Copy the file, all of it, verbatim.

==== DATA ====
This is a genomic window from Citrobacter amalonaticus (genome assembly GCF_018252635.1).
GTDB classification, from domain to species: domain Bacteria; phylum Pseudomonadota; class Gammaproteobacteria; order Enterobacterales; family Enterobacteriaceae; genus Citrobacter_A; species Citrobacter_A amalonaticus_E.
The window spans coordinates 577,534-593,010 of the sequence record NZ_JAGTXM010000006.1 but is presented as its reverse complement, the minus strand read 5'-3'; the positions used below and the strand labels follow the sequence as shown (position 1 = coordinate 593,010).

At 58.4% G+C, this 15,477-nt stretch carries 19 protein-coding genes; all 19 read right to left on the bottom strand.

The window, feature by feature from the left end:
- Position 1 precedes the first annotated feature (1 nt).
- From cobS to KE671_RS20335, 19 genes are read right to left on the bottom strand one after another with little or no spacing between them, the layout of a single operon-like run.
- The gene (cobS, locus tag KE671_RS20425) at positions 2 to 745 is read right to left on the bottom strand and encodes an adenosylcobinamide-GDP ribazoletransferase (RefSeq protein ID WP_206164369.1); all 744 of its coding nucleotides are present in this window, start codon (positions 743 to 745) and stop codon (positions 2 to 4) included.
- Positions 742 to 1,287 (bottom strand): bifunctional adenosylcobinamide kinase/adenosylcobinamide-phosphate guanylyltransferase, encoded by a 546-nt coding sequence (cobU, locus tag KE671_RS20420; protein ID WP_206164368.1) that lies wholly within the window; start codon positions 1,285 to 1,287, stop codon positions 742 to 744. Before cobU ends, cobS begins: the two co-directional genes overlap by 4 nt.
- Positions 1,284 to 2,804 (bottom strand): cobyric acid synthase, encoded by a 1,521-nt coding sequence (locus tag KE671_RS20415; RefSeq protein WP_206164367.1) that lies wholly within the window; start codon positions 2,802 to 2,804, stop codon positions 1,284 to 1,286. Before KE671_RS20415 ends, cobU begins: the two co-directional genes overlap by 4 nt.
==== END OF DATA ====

This is a genomic window from Citrobacter amalonaticus (genome assembly GCF_018252635.1).
GTDB classification, from domain to species: domain Bacteria; phylum Pseudomonadota; class Gammaproteobacteria; order Enterobacterales; family Enterobacteriaceae; genus Citrobacter_A; species Citrobacter_A amalonaticus_E.
The window spans coordinates 577,534-593,010 of the sequence record NZ_JAGTXM010000006.1 but is presented as its reverse complement, the minus strand read 5'-3'; the positions used below and the strand labels follow the sequence as shown (position 1 = coordinate 593,010).

At 58.4% G+C, this 15,477-nt stretch carries 19 protein-coding genes; all 19 read right to left on the bottom strand.

The window, feature by feature from the left end:
- Position 1 precedes the first annotated feature (1 nt).
- From cobS to KE671_RS20335, 19 genes are read right to left on the bottom strand one after another with little or no spacing between them, the layout of a single operon-like run.
- The gene (cobS, locus tag KE671_RS20425) at positions 2 to 745 is read right to left on the bottom strand and encodes an adenosylcobinamide-GDP ribazoletransferase (RefSeq protein ID WP_206164369.1); all 744 of its coding nucleotides are present in this window, start codon (positions 743 to 745) and stop codon (positions 2 to 4) included.
- Positions 742 to 1,287 (bottom strand): bifunctional adenosylcobinamide kinase/adenosylcobinamide-phosphate guanylyltransferase, encoded by a 546-nt coding sequence (cobU, locus tag KE671_RS20420; protein ID WP_206164368.1) that lies wholly within the window; start codon positions 1,285 to 1,287, stop codon positions 742 to 744. Before cobU ends, cobS begins: the two co-directional genes overlap by 4 nt.
- Positions 1,284 to 2,804 (bottom strand): cobyric acid synthase, encoded by a 1,521-nt coding sequence (locus tag KE671_RS20415; RefSeq protein WP_206164367.1) that lies wholly within the window; start codon positions 2,802 to 2,804, stop codon positions 1,284 to 1,286. Before KE671_RS20415 ends, cobU begins: the two co-directional genes overlap by 4 nt.